September 11

As I reflected on 9/11 I found a short video recounting an event I had not heard before.. The story of “the man with the red bandana”. It begins with the words, “What would you do in the last hour of your life?” As our world has become smaller and smaller solidly entrenched in Batten disease, I immediately thought of Luke and Rachel. What will we do in the last hour of their life? My brain seems to want me to do a dress rehearsal for what is to come. Through my thoughts the video continued to play, telling the story of Welles Crowther. A man whose entire life seemed to lead him to exactly where he was needed for ONE HOUR. He did not choose for a plane to crash into his workplace. Yet it did. Luke and Rachel did not choose to have Batten disease, yet it happened. And they seem to be exactly where they are supposed to be for their ONE HOUR (15 years and counting).

Welles saved 12 lives in his hour each one remembering what he said when he “appeared out of no where” with his red bandana.

“Everyone who can stand, stand Now; if you can help others do so. It was those words that lead me back to our life. Thinking back on the lives that Luke and Rachel have touched, inspired, challenged, changed.
And to the ones they haven’t reached yet.

And like Mrs. Crowther… I am proud.

They have stood for as long as they could and their courage as they face each obstacle the disease throws at them helps others.

In Welles’ one hour he climbed back up 17 flights of stairs, his obstacles fire, death, smoke, and debris in what must have seemed like a lifetime. His hour ended as the South tower came down. The effect of the man will resonate for generations.

The terrorist we face is in our cells and for now the towers will continue to fall. Each time our world will look a little different. Rebuilding to be exactly as we were before isn’t an option; readjusting our view is. Each time the effect will touch, challenge, inspire, change…..someone.

A Six year old Welles was given a red bandana that he carried always. Perhaps the Twenty Four year old Welles used it to keep the smoke out of his lungs, or maybe it was meant to be in his hands so his parents would “know”.

I look forward to the “knowing”.

What we will do in the last hour of our children’s lives? We will be Proud.
And I for one hope I will be able to remember and live by the words of The Man With the Red Bandana’.

“Everyone Who Can Stand, Stand Now; If You Can Help Others Do So!”


“A dream is a wish your heart makes when you’re fast asleep.” Disney may have gotten that one wrong unless as last night’s dream suggest I wish I was on a sinking ship chatting with my third grade teacher while living at my house that is not really my house.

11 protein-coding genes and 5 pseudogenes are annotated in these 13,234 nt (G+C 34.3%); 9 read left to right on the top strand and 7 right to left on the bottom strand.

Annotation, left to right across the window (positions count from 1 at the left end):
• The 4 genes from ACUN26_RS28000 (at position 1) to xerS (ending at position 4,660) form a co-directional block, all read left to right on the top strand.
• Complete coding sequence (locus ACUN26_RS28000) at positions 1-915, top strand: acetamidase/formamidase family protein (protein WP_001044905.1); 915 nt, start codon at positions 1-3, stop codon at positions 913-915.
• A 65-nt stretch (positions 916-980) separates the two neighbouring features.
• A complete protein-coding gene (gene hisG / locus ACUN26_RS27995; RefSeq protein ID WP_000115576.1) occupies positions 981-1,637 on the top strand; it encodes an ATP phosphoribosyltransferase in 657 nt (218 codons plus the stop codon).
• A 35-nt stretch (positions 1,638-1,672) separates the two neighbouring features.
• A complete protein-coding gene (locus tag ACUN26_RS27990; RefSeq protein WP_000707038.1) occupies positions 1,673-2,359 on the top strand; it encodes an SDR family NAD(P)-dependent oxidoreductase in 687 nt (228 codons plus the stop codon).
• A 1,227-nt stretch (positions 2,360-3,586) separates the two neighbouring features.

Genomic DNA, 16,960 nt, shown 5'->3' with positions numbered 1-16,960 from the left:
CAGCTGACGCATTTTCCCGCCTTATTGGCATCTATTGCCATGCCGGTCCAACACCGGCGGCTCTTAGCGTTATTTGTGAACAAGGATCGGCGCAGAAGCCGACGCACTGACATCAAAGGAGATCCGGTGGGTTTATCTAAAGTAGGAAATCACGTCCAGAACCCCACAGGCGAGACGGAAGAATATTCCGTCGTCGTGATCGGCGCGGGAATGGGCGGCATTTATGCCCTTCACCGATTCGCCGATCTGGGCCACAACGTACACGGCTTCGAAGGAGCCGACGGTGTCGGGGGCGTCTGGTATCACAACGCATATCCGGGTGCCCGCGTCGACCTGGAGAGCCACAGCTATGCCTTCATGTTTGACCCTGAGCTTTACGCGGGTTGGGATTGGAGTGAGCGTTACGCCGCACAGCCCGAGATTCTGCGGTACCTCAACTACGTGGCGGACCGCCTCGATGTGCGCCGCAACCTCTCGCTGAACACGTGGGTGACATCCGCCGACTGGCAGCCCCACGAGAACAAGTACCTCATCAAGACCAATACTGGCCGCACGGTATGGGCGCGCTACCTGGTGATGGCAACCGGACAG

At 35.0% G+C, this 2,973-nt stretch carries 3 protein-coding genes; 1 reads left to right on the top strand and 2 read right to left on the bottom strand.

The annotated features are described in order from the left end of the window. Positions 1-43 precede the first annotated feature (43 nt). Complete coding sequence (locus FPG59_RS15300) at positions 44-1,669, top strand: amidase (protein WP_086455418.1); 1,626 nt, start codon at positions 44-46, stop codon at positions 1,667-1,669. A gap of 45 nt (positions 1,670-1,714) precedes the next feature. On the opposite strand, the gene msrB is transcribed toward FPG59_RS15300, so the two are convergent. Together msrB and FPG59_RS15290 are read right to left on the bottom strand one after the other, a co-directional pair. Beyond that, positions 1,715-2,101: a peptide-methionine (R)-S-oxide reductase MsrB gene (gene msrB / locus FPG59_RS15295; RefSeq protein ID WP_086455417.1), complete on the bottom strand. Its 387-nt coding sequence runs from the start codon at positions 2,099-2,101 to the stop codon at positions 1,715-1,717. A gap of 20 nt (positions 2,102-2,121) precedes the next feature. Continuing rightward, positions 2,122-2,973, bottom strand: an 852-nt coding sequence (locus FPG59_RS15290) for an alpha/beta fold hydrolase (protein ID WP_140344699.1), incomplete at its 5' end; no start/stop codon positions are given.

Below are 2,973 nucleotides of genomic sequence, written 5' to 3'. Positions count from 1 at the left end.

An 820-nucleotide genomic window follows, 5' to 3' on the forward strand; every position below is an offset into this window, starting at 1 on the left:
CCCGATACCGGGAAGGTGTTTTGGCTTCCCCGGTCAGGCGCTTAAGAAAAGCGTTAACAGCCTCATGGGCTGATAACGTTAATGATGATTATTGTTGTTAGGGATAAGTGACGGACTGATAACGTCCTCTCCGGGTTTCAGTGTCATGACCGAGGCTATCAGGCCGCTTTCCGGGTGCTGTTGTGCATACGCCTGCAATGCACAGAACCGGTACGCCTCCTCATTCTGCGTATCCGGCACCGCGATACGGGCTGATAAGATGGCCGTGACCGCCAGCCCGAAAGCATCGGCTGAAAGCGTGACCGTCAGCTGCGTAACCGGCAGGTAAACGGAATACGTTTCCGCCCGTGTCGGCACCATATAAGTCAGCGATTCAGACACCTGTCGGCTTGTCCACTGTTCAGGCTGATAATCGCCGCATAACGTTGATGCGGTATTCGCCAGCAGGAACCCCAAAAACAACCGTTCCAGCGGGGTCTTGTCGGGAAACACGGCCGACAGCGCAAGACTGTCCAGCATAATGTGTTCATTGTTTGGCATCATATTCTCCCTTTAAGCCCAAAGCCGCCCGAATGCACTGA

Joking aside, don’t we all wish for things? Things for our future? I’m not talking about being president or curing cancer but “normal” things at the appropriate times in our lives…I wish I could get my ears pierced (that goes for the guys I went to high school with in the 80’s), I wish I could go to a certain college, meet the right person, have kids, have our kids be happy, get a bigger house, have our kids leave, get a smaller house….you get the idea. Sometimes, we get our wishes and sometimes we don’t. When we don’t, we just shift them to something else. Now when our children don’t get their wishes, our hearts break a little, but we talk to them, pray with them, and show them how it will be okay.

I remember like yesterday Luke realizing he couldn’t play baseball or go to A&M while Rachel wished for friends and a boyfriend. Over and over, I’ve given the speech about how they are different and special.

Parents of handicapped children often are seen as aloof and criticized quite a bit for not being more “involved” in their child’s school especially in the upper grades. Well, to be honest, it hurts to see the “normal” girls with their chatter and giggling. It is torture to take Luke to his high school’s baseball games because we wish we were watching him out on the field. I’m not without fault—as a teacher, I criticized parents for putting their multi-handicapped child in summer school, thinking they just wanted free babysitting. Now in their position, I know how very wrong I was. I can’t stimulate Rachel on my own everyday all day—there are no days at the pool, vacations, friends who come over, or trips to the movies. She needs more than her wheelchair, recliner and bed. This is when my older parent self would like to smack my younger know-it-all teacher self.

So, what would you do if you had to quit wishing? I mean for the “normal” things. I can’t wish my husband Sam and I could go on vacation because that means the kids will be gone. I can’t wish to go back to work because that means the kids will be gone. I can’t wish for that retirement home by the water because that means the kids will be gone. I can’t wish to leave Houston because that means the kids will be gone. A doctor asked me this week, “What is your plan for the future?” My plan is wishing the future wasn’t going to happen.